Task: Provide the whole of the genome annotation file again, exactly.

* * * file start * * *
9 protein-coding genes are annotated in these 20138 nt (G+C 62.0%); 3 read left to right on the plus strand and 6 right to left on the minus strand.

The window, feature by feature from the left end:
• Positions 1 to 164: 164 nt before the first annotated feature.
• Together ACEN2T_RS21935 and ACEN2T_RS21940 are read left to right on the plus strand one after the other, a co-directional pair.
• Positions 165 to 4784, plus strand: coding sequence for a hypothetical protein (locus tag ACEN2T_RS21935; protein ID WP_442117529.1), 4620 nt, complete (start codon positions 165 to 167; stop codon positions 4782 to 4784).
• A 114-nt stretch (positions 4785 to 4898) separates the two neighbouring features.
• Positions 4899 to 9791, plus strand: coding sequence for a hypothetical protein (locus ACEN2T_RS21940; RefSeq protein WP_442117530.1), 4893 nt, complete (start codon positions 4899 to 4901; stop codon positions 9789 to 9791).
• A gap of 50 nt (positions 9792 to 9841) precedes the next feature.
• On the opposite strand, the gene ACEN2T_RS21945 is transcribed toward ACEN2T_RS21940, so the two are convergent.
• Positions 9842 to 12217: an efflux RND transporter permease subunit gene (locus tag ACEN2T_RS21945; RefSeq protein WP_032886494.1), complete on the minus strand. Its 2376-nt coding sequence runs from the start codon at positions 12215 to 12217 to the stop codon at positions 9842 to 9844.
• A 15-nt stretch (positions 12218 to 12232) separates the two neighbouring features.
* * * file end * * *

9 protein-coding genes are annotated in these 20138 nt (G+C 62.0%); 3 read left to right on the plus strand and 6 right to left on the minus strand.

The window, feature by feature from the left end:
• Positions 1 to 164: 164 nt before the first annotated feature.
• Together ACEN2T_RS21935 and ACEN2T_RS21940 are read left to right on the plus strand one after the other, a co-directional pair.
• Positions 165 to 4784, plus strand: coding sequence for a hypothetical protein (locus tag ACEN2T_RS21935; protein ID WP_442117529.1), 4620 nt, complete (start codon positions 165 to 167; stop codon positions 4782 to 4784).
• A 114-nt stretch (positions 4785 to 4898) separates the two neighbouring features.
• Positions 4899 to 9791, plus strand: coding sequence for a hypothetical protein (locus ACEN2T_RS21940; RefSeq protein WP_442117530.1), 4893 nt, complete (start codon positions 4899 to 4901; stop codon positions 9789 to 9791).
• A gap of 50 nt (positions 9792 to 9841) precedes the next feature.
• On the opposite strand, the gene ACEN2T_RS21945 is transcribed toward ACEN2T_RS21940, so the two are convergent.
• Positions 9842 to 12217: an efflux RND transporter permease subunit gene (locus tag ACEN2T_RS21945; RefSeq protein WP_032886494.1), complete on the minus strand. Its 2376-nt coding sequence runs from the start codon at positions 12215 to 12217 to the stop codon at positions 9842 to 9844.
• A 15-nt stretch (positions 12218 to 12232) separates the two neighbouring features.